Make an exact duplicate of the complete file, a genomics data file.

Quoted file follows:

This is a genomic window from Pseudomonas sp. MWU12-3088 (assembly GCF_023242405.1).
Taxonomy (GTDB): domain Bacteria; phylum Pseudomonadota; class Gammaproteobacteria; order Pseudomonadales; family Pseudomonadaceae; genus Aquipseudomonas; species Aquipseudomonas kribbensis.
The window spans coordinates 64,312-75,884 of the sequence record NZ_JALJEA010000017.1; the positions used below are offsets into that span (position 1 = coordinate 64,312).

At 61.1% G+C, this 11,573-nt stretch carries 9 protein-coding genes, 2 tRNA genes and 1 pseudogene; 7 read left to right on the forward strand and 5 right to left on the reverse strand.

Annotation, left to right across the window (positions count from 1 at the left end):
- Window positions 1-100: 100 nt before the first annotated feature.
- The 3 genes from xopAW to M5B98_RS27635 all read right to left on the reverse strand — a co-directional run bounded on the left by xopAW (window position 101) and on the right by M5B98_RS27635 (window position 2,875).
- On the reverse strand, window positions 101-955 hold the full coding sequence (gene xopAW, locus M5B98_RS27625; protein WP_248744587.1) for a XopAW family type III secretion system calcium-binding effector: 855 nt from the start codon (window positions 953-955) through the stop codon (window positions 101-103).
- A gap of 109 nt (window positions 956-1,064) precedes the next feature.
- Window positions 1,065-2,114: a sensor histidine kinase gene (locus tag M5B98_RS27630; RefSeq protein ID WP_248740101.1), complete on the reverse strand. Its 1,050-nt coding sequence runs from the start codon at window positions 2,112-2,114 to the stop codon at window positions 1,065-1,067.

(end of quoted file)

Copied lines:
This is a genomic window from Pseudomonas sp. MWU12-3088 (assembly GCF_023242405.1).
Taxonomy (GTDB): domain Bacteria; phylum Pseudomonadota; class Gammaproteobacteria; order Pseudomonadales; family Pseudomonadaceae; genus Aquipseudomonas; species Aquipseudomonas kribbensis.
The window spans coordinates 64,312-75,884 of the sequence record NZ_JALJEA010000017.1; the positions used below are offsets into that span (position 1 = coordinate 64,312).

At 61.1% G+C, this 11,573-nt stretch carries 9 protein-coding genes, 2 tRNA genes and 1 pseudogene; 7 read left to right on the forward strand and 5 right to left on the reverse strand.

Annotation, left to right across the window (positions count from 1 at the left end):
- Window positions 1-100: 100 nt before the first annotated feature.
- The 3 genes from xopAW to M5B98_RS27635 all read right to left on the reverse strand — a co-directional run bounded on the left by xopAW (window position 101) and on the right by M5B98_RS27635 (window position 2,875).
- On the reverse strand, window positions 101-955 hold the full coding sequence (gene xopAW, locus M5B98_RS27625; protein WP_248744587.1) for a XopAW family type III secretion system calcium-binding effector: 855 nt from the start codon (window positions 953-955) through the stop codon (window positions 101-103).
- A gap of 109 nt (window positions 956-1,064) precedes the next feature.
- Window positions 1,065-2,114: a sensor histidine kinase gene (locus tag M5B98_RS27630; RefSeq protein ID WP_248740101.1), complete on the reverse strand. Its 1,050-nt coding sequence runs from the start codon at window positions 2,112-2,114 to the stop codon at window positions 1,065-1,067.